STRiDE – towards a National Dementia Plan

Participants in the STRiDE Theory of Change workshop - Johannesburg, 12-13 July 2018

Participants in the STRiDE Theory of Change workshop – Johannesburg, 12-13 July 2018

Imagine South Africa developing a National Dementia Plan! This is a goal of the STRiDE project – ‘Strengthening responses to dementia in developing countries’ – coordinated by the London School of Economics and Political Science (LSE) in collaboration with Alzheimer’s Disease International.

Involving seven developing countries, STRiDE aims to build research capacity to help these countries respond, in ethical and sustainable ways, to the needs of growing numbers of people living with dementia and their care partners.

To determine a work plan for the four-year project, University of Cape Town academics Margie Schneider and Crick Lund facilitated an initial Theory of Change workshop in Johannesburg, attended by more than 20 people from government departments and the NGO and private sectors.

Nobody knows what the extent of dementia is in South Africa. The statistics just don’t exist. Furthermore, government has no dementia-specific policies or plans. So, it’s good to know that the South African research team will be investigating the prevalence, impact and costs of dementia on people with the condition and their families. This evidence is essential if government is to start recognising dementia as a priority.

Other focal areas of the STRiDE project include reducing stigma; understanding the costs of providing unpaid care; developing research capacity (which includes appointing a full-time early-career researcher); and making research tools and evidence available to the participating countries.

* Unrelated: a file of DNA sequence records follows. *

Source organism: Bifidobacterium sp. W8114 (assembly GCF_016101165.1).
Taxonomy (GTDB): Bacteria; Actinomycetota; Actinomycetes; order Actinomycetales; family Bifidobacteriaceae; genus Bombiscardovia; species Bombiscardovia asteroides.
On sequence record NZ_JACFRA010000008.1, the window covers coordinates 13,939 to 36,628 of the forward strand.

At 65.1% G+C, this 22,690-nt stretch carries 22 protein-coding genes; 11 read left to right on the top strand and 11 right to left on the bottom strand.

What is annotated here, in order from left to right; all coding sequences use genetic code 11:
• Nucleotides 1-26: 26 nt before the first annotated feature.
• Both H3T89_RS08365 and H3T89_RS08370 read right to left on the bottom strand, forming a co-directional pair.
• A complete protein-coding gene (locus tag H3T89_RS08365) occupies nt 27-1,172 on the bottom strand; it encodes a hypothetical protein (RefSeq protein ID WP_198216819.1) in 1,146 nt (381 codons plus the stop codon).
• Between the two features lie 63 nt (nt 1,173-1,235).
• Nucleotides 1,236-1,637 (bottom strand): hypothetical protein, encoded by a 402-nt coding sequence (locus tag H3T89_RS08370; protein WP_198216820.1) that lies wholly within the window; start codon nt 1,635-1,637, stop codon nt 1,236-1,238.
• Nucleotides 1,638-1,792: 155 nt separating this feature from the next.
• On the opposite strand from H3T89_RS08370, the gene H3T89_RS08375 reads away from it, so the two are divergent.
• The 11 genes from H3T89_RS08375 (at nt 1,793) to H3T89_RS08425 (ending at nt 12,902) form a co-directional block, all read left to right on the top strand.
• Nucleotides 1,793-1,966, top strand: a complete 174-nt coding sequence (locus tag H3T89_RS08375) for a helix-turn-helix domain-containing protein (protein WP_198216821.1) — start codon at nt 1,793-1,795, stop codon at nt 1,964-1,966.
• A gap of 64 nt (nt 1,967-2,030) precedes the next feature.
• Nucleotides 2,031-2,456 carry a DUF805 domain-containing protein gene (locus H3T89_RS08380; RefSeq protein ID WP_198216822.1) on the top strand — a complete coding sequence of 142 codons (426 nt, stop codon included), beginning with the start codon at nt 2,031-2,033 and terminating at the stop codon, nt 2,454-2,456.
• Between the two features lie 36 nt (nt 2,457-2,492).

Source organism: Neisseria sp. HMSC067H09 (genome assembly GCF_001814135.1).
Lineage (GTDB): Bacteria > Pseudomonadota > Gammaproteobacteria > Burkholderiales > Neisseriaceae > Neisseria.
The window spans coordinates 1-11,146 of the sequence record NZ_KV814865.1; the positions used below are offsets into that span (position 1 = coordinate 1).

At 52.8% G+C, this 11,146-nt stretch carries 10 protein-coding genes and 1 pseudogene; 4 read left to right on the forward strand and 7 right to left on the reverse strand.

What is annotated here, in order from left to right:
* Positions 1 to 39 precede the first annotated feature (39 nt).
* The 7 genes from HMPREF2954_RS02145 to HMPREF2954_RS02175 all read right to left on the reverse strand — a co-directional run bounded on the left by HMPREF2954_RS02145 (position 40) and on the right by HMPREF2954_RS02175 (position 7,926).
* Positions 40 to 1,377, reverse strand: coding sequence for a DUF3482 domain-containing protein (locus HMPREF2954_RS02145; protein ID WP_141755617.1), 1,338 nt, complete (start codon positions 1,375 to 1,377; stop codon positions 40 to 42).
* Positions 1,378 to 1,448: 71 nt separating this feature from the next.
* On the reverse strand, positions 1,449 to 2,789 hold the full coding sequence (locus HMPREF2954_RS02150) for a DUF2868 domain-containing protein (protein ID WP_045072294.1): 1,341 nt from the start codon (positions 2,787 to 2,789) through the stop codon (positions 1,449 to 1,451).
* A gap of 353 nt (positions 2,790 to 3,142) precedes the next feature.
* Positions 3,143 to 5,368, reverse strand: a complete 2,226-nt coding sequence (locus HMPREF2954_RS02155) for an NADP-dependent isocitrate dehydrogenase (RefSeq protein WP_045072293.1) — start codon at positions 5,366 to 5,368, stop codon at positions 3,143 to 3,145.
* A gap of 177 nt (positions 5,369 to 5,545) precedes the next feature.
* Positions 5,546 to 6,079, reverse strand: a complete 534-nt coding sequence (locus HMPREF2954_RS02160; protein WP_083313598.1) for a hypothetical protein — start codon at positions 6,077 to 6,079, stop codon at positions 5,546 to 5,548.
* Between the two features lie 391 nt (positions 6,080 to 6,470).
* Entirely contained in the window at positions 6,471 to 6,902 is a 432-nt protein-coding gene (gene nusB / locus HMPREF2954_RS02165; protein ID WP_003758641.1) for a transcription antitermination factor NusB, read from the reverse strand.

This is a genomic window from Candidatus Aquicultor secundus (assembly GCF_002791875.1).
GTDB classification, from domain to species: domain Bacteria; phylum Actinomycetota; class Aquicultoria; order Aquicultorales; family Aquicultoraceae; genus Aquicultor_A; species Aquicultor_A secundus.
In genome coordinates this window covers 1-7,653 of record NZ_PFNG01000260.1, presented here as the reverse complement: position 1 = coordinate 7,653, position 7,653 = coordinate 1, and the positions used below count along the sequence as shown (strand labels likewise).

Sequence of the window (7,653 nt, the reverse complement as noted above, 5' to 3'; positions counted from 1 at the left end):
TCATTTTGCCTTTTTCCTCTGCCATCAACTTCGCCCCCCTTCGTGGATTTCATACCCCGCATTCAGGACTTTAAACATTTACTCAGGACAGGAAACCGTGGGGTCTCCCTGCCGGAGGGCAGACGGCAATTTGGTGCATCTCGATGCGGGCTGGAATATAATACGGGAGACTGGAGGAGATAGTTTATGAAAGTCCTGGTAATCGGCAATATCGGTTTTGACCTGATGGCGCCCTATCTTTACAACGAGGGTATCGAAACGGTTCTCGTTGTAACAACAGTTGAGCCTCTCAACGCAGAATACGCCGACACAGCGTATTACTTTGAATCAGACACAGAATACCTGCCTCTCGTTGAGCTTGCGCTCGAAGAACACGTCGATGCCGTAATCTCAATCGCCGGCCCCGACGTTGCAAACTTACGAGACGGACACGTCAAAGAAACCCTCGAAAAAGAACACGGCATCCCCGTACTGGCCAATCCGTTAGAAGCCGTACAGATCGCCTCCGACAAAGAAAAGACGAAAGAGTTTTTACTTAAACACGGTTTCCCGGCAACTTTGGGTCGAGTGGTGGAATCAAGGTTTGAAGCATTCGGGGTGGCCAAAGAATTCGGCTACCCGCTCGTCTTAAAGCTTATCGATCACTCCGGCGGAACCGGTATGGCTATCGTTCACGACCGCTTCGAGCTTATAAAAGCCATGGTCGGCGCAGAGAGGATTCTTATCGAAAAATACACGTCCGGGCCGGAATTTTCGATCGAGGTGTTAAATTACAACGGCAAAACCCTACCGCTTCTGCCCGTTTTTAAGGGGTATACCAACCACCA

The STRiDE workshop was a valuable opportunity for people who care about dementia to share their concerns and map a way forward. The group agreed that the ultimate impact of the project would be that:

The ability of people with dementia to live a meaningful and dignified life is maximised; and family and carers have the necessary support and resources for wellbeing and to be protected from undue financial hardship.

It is encouraging that this research programme will make a valuable contribution to the development of a National Dementia Plan, and enable the development of policies to improve dementia care in South Africa.

Gathering ideas to inform the 'map' that will guide the development of a National Dementia Plan for South Africa

Gathering ideas to inform the ‘map’ that will guide the development of a National Dementia Plan for South Africa

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